By Capt. D.J. Zinder, commanding officer, Naval Hospital Camp Lejeune
Earlier this month, Naval Hospital Camp Lejeune (NHCL) rolled out the MEDEVAC Welcome Back (MWB) program. It is designed to expedite care to wounded sailors and Marines returning from the battlefield with non-acute injuries.
Coordinating with the hospital Marine liaison, we pick up patients medically evacuated (MEDEVAC’d) from theater from the airport and bring them directly to the hospital. A box meal is available for them in the van. The duty chief resident physician evaluates the patient with a standardized clinical examination to assess the clinical reason for MEDEVAC, any evidence of condition change during travel, and any other areas of health in need of care. If admission is warranted; we admit them, otherwise, after hours we put the Marine or sailor up in our barracks if they do not have family to return to in the area.
Appropriate consults are written for these returning sailors and Marines by the duty physician and the patient is given a “passport,” to take to the consulted clinic(s) the next working day. The passport gives the returning sailors and Marines head of the line privileges in the consulted clinic. We also coordinate with the medical officer from the receiving unit for continued and follow-on care, and if needed, we provide a case manager to assist in the care plan.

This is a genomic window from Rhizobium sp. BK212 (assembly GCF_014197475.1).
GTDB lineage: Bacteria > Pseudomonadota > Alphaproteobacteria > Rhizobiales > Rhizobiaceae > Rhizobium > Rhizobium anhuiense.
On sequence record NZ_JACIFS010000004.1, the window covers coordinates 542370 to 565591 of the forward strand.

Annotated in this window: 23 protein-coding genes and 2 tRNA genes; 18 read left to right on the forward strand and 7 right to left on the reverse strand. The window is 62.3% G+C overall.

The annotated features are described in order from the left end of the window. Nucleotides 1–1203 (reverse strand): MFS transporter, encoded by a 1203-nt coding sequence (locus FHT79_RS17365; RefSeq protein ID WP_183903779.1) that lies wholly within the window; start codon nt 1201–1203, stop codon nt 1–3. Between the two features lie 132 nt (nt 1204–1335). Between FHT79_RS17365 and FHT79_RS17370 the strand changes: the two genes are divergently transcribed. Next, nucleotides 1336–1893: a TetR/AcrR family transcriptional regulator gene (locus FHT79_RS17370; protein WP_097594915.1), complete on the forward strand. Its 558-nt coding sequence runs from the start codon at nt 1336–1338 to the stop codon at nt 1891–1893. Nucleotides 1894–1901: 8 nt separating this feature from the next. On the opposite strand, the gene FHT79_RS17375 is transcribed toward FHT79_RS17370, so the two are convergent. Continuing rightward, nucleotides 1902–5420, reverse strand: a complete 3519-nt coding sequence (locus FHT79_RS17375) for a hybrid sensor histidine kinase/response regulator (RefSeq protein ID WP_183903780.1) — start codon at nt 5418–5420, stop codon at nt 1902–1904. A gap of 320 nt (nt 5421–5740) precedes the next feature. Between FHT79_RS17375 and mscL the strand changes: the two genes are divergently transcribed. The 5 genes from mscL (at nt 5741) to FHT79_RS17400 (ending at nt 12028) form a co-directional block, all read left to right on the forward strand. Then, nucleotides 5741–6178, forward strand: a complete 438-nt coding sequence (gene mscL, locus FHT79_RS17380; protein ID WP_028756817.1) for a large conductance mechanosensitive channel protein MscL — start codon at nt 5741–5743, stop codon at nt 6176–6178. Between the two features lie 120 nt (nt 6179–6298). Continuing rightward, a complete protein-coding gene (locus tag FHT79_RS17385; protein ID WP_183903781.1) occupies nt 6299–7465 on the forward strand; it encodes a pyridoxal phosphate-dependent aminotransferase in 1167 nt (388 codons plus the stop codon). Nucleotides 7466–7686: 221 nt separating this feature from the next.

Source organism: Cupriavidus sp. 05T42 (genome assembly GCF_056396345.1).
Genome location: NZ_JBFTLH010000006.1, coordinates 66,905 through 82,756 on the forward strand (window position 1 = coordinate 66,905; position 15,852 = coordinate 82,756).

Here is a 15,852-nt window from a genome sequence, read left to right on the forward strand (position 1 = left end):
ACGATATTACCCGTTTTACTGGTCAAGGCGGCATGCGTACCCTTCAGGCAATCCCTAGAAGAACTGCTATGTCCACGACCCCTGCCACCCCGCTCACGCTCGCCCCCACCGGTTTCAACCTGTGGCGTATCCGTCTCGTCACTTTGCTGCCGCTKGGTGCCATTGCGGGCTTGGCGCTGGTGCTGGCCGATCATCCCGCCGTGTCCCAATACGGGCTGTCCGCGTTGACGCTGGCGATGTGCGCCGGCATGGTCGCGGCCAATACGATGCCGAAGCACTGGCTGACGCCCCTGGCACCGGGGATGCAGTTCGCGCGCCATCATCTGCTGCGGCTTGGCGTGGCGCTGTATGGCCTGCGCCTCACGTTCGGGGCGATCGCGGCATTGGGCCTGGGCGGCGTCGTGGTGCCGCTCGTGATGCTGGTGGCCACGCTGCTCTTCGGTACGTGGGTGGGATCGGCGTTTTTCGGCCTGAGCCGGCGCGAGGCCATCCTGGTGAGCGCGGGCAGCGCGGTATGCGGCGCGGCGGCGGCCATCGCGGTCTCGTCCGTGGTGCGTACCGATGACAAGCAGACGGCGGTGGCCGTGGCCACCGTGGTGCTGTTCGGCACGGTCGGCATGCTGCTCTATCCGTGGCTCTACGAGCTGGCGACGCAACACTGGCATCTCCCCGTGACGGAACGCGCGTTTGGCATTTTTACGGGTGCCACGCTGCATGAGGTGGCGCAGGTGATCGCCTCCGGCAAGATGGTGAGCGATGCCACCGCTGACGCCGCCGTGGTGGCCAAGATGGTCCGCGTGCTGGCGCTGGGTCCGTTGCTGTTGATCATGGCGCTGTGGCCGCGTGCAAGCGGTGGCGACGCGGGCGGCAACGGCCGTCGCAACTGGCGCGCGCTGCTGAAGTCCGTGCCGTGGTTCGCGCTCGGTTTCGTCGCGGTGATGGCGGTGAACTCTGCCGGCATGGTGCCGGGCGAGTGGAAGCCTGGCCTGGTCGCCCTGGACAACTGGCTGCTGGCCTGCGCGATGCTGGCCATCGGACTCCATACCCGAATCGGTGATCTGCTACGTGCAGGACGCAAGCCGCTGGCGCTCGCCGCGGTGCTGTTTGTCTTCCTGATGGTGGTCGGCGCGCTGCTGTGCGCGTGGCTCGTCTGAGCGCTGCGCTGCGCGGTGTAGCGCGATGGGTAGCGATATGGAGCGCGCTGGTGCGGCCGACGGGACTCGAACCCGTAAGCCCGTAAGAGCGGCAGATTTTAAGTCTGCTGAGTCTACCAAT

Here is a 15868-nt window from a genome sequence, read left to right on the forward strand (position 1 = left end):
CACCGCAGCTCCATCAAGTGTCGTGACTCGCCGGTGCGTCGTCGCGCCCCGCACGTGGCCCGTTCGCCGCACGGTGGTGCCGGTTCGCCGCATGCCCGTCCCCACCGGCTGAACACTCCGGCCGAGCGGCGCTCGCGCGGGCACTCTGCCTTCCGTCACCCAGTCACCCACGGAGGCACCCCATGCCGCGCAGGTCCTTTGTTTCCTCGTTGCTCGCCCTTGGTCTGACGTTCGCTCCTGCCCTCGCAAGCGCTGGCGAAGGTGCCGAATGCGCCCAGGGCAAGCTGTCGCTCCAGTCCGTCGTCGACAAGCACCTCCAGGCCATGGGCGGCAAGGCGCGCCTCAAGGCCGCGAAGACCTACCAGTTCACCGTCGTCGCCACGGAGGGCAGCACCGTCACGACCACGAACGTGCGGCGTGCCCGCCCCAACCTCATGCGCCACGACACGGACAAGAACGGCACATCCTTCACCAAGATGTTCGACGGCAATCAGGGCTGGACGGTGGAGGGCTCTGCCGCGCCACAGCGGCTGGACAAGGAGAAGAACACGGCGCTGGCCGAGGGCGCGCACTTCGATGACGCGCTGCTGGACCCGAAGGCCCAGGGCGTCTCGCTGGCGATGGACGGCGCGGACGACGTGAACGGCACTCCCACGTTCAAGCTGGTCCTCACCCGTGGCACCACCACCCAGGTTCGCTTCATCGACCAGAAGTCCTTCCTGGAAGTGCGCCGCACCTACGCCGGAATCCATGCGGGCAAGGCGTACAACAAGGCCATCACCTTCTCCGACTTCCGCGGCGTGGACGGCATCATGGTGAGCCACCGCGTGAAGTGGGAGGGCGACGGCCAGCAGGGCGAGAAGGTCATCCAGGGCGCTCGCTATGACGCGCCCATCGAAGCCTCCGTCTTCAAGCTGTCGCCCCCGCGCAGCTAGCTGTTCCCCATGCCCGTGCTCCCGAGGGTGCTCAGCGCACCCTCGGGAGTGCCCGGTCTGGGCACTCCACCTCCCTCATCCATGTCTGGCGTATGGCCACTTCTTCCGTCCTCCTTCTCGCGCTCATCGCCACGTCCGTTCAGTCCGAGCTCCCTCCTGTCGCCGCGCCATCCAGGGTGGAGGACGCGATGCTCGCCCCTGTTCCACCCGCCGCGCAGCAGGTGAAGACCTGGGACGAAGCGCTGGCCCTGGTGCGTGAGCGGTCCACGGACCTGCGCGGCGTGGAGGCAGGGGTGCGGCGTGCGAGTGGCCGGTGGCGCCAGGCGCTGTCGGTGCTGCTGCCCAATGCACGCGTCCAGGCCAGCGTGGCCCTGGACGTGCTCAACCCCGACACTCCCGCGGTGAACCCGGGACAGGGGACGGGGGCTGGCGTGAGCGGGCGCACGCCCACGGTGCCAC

MWB replaces the current process where the member checks in with their unit’s non-deployed “remain behind element” medical section a day or two after arrival to receive consults and await appointments. Often the member will take convalescent leave prior to hospital specialist evaluation.
The volume of MEDEVAC’d patients coming to Camp Lejeune is four to eight per week. It varies from week-to-week, but on average is very manageable. An added benefit of MWB is the educational opportunity for the Family Practice residents to learn about the conditions that are not compatible with deployment and staying forward in a combat environment.
The MWB program has been well received by the wounded and their unit leadership, as well as the local community. Several benevolent organizations approached us when they heard about the MWB program. To name a few, the USO provides gift bags for the returnees, and the Semper Fi fund purchased an XBox for the barracks room, and last week the president of the local Chamber of Commerce called to provide additional resources for family members of the returning wounded. The new Fisher House provides temporary lodging for family members of the wounded coming in from out of town, and a local group has donated handmade quilts for the wounded.
We are excited with the response to the program. It not only is the right thing to do, but it shores up potential weaknesses in the handoff between line units and the hospital, and improves communication between all caregivers. We are always looking for ways to increase our margin of safety when caring for patients and the MEDEVAC Welcome Back program does just that. I am very proud of our strong team of medical professionals who came together to work out all the details and coordination necessary to allow us to wrap our arms around this group of deserving patients.